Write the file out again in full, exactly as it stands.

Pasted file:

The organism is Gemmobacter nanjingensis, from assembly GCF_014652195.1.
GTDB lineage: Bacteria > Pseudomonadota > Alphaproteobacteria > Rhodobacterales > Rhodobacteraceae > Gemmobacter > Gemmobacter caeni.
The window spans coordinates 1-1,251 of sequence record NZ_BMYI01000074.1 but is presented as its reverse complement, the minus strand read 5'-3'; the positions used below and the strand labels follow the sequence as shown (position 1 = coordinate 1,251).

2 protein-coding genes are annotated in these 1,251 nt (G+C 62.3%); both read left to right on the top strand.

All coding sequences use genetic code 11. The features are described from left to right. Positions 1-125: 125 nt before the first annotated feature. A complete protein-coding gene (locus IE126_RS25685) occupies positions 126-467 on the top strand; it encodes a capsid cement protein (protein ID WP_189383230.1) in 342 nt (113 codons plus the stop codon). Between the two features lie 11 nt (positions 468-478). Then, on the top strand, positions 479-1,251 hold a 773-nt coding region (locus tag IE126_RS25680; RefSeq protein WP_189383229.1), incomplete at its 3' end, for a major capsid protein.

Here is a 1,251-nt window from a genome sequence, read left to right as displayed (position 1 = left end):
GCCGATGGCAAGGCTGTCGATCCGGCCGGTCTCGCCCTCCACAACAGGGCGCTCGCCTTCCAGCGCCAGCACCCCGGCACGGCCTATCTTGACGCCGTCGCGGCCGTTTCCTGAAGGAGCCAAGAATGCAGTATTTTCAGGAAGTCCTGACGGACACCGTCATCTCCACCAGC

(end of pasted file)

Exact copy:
The organism is Gemmobacter nanjingensis, from assembly GCF_014652195.1.
GTDB lineage: Bacteria > Pseudomonadota > Alphaproteobacteria > Rhodobacterales > Rhodobacteraceae > Gemmobacter > Gemmobacter caeni.
The window spans coordinates 1-1,251 of sequence record NZ_BMYI01000074.1 but is presented as its reverse complement, the minus strand read 5'-3'; the positions used below and the strand labels follow the sequence as shown (position 1 = coordinate 1,251).

2 protein-coding genes are annotated in these 1,251 nt (G+C 62.3%); both read left to right on the top strand.

All coding sequences use genetic code 11. The features are described from left to right. Positions 1-125: 125 nt before the first annotated feature. A complete protein-coding gene (locus IE126_RS25685) occupies positions 126-467 on the top strand; it encodes a capsid cement protein (protein ID WP_189383230.1) in 342 nt (113 codons plus the stop codon). Between the two features lie 11 nt (positions 468-478). Then, on the top strand, positions 479-1,251 hold a 773-nt coding region (locus tag IE126_RS25680; RefSeq protein WP_189383229.1), incomplete at its 3' end, for a major capsid protein.

Here is a 1,251-nt window from a genome sequence, read left to right as displayed (position 1 = left end):
GCCGATGGCAAGGCTGTCGATCCGGCCGGTCTCGCCCTCCACAACAGGGCGCTCGCCTTCCAGCGCCAGCACCCCGGCACGGCCTATCTTGACGCCGTCGCGGCCGTTTCCTGAAGGAGCCAAGAATGCAGTATTTTCAGGAAGTCCTGACGGACACCGTCATCTCCACCAGC